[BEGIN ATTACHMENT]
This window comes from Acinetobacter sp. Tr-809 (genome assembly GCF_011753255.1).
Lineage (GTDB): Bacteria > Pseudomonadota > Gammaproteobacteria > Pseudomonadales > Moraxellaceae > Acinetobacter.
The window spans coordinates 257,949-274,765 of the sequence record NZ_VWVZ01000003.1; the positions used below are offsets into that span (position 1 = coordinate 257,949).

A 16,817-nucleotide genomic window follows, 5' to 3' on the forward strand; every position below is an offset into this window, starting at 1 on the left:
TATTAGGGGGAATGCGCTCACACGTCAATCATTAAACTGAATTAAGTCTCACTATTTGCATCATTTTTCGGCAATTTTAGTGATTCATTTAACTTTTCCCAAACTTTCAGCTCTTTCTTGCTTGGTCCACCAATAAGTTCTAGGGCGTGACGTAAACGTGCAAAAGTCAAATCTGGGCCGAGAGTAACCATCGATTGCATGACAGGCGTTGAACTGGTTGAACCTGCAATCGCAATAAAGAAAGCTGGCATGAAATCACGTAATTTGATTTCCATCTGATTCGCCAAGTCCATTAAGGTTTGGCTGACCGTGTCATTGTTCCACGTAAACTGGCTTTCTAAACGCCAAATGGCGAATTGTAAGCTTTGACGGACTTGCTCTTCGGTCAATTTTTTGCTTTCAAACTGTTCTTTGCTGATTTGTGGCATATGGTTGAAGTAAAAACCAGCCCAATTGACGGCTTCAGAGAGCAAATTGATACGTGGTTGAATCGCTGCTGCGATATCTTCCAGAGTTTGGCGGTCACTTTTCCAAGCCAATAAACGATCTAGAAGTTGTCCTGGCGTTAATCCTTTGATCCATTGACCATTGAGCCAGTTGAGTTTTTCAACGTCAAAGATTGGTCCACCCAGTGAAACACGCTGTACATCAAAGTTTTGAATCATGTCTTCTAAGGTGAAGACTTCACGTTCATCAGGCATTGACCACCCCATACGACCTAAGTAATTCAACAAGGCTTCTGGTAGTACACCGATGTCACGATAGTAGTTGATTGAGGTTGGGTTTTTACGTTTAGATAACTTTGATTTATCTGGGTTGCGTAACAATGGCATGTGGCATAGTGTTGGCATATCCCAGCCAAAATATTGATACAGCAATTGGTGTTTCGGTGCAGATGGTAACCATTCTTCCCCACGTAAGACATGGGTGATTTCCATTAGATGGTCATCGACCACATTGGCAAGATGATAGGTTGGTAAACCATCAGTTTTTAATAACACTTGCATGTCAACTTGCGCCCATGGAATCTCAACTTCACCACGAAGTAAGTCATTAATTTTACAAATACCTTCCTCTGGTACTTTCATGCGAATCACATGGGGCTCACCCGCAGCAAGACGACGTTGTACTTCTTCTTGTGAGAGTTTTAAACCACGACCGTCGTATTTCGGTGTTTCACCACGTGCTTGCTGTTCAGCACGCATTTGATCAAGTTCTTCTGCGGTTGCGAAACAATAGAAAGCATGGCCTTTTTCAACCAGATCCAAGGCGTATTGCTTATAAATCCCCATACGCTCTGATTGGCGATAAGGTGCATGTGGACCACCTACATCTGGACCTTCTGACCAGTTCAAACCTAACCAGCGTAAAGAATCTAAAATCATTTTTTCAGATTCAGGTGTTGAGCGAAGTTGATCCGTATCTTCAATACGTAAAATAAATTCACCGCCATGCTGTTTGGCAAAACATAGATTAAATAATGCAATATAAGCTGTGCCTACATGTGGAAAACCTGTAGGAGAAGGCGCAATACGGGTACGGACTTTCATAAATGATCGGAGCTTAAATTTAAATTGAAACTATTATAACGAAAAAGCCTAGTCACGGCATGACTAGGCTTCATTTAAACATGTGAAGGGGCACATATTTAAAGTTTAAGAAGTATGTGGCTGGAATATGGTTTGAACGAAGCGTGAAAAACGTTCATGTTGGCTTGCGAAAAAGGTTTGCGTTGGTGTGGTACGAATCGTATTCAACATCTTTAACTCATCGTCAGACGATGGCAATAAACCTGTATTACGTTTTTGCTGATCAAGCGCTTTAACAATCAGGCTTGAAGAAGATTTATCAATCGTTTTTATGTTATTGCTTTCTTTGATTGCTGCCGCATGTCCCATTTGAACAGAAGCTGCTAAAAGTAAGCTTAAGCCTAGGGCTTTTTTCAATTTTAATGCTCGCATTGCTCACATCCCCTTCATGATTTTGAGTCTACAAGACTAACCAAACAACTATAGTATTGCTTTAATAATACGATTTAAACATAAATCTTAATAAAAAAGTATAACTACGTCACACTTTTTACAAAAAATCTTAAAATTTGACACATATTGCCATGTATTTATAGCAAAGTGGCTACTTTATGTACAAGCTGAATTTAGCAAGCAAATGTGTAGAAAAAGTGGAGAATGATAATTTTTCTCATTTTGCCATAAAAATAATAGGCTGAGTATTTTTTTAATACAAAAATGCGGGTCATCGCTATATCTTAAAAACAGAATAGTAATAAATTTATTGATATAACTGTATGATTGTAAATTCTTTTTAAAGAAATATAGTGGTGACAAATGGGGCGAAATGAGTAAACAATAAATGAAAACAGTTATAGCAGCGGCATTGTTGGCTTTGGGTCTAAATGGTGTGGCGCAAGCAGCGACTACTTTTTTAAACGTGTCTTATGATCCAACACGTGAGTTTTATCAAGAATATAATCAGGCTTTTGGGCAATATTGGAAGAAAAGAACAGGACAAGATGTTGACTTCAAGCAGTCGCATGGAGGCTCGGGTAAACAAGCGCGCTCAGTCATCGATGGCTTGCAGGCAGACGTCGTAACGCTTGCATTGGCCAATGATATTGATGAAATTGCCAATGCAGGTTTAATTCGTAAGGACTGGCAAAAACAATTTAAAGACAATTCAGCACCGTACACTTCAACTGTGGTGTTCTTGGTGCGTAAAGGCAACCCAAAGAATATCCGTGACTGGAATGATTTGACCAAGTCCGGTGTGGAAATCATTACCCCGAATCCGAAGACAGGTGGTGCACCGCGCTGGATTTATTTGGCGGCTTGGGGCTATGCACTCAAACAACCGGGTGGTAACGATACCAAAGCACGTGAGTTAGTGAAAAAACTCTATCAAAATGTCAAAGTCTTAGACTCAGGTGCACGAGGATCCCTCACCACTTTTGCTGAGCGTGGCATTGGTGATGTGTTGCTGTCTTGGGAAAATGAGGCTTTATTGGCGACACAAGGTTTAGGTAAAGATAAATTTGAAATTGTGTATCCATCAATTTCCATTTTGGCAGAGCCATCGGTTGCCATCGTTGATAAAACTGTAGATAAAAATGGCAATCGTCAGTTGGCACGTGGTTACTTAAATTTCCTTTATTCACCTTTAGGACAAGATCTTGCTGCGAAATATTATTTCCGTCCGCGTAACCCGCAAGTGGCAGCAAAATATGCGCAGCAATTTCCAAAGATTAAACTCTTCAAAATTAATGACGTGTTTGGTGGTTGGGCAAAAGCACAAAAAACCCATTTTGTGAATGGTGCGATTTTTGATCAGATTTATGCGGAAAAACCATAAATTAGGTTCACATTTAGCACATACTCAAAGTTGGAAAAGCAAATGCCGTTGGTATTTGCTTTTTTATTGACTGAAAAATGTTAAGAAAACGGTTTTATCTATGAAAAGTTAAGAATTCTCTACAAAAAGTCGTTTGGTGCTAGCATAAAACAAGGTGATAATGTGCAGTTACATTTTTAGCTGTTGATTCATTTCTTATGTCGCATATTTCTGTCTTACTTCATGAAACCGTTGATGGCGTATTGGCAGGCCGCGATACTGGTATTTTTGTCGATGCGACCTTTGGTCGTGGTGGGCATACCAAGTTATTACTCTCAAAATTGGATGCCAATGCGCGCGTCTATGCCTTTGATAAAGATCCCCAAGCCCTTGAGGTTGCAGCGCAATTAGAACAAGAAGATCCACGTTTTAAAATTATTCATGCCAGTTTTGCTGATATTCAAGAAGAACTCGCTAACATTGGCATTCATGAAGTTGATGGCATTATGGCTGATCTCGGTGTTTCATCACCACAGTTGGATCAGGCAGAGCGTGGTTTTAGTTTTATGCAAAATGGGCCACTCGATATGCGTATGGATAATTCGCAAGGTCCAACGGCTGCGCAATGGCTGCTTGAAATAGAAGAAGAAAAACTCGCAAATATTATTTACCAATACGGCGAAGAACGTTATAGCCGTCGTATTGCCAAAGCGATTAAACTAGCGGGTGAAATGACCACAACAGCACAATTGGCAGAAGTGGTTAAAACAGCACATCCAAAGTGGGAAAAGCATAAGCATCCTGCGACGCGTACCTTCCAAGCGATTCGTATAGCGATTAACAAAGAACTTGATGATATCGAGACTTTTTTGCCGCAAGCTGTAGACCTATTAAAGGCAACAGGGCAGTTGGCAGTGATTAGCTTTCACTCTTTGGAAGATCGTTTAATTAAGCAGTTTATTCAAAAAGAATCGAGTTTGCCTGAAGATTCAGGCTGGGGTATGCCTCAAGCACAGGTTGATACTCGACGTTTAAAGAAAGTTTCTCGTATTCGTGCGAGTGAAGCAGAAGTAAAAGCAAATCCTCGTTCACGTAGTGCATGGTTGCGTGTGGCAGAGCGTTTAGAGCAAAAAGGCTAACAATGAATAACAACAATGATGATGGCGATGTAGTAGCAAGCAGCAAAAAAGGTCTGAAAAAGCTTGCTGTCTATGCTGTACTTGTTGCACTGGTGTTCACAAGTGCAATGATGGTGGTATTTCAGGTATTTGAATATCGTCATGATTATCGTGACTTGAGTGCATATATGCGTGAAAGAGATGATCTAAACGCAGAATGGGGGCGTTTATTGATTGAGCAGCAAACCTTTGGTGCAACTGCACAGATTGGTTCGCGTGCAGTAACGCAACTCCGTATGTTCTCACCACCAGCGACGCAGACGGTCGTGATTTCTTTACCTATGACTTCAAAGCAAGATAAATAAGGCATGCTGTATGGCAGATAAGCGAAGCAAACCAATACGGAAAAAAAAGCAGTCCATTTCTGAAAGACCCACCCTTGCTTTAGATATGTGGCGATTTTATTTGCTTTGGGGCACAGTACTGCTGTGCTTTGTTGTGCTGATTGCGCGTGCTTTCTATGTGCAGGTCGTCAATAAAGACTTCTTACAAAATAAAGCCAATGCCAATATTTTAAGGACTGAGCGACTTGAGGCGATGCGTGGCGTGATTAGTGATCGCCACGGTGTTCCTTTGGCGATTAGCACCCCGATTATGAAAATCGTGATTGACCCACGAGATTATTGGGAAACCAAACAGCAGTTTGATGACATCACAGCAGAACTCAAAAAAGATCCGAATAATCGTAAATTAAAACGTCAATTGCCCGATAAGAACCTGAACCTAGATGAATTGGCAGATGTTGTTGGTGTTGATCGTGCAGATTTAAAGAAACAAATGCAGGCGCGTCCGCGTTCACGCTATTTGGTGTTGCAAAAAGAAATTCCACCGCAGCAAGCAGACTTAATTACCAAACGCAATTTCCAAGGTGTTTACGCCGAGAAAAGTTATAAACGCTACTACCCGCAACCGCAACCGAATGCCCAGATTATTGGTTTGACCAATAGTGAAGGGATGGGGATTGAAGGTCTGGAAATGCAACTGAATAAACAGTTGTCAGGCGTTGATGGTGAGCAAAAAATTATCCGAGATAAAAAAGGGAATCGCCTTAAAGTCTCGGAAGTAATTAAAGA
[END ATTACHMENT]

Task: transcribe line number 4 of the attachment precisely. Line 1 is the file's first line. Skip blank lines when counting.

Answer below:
A 16,817-nucleotide genomic window follows, 5' to 3' on the forward strand; every position below is an offset into this window, starting at 1 on the left: